We do not know what kind of bread used at the last supper. There are two schools of thought. One says that because Jesus and the disciples probably gathered for a Passover Seder meal, the traditional unleavened bread was used. The other suggests that this was a meal before Passover for which typical food, staple bread and wine, were used. The Gospels of Matthew (chapter 26), Mark (chapter 14), and Luke (chapter 22) refer to the last meal that Jesus ate with the disciples as a Passover meal. The Gospel of John (chapter 19) says this meal took place before Passover.
In the early centuries of the Christian church, leavened bread was used. This practice is verified through paintings, mosaics, texts, and sculptures from that time period. In the Middle Ages in the West, Christians began to use unleavened precut wafers. At first monks made these wafers, and then the responsibility was given to nuns. The liturgical movement of the twentieth century generally expressed a preference for the use of a whole loaf of bread.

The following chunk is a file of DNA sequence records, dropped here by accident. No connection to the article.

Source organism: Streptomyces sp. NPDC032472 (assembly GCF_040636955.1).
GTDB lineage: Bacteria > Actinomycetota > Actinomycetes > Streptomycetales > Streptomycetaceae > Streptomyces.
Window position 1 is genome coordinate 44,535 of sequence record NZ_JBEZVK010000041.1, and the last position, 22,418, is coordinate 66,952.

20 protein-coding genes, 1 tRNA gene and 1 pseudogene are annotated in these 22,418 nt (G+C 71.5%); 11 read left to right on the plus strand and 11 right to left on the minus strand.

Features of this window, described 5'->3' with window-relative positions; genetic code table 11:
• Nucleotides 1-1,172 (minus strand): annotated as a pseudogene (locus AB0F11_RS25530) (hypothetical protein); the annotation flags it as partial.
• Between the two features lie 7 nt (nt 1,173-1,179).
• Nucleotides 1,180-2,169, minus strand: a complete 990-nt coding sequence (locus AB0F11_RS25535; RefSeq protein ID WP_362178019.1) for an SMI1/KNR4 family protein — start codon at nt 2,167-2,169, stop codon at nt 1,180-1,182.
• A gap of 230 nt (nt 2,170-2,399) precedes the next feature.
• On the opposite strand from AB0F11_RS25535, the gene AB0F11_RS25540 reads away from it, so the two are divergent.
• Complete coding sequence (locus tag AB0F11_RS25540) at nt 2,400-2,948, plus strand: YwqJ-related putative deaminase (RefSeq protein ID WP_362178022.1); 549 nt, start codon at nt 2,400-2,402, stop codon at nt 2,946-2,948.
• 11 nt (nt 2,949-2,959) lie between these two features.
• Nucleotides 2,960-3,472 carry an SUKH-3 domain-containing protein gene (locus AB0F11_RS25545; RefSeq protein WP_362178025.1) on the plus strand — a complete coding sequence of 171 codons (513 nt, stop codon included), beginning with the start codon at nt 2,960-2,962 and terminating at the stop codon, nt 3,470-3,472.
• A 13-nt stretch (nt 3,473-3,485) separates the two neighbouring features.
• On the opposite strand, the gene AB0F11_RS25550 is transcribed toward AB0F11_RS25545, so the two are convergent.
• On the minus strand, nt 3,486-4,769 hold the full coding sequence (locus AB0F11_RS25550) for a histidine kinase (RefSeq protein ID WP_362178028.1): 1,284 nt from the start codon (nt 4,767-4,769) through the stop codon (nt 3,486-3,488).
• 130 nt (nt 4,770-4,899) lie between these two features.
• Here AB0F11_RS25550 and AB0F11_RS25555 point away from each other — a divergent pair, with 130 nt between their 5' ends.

What rationale should then be used when selecting the kind of bread used for Holy Communion? Bread is a staple food for daily life in Western societies. For this reason, a whole loaf of bread can be used to suggest that the food is for all those gathered for this sacramental meal who are hungry. As well, a whole loaf suggests our unity (1Cor. 10:17).
First, the size of the loaf of bread visually communicates that there is enough to feed the assembly gathered for the meal. The bread should be carefully made of the finest ingredients. A communion hymn often sung in some congregations states, “You satisfy the hungry heart with gifts of finest wheat” (With One Voice 711). Wheat bread is traditional.
Where once the preparation of the bread to be used for communion was the responsibility of monks and nuns, one way that lay members of the community may participate today in the preparation for the meal is by baking the bread to be served for communion.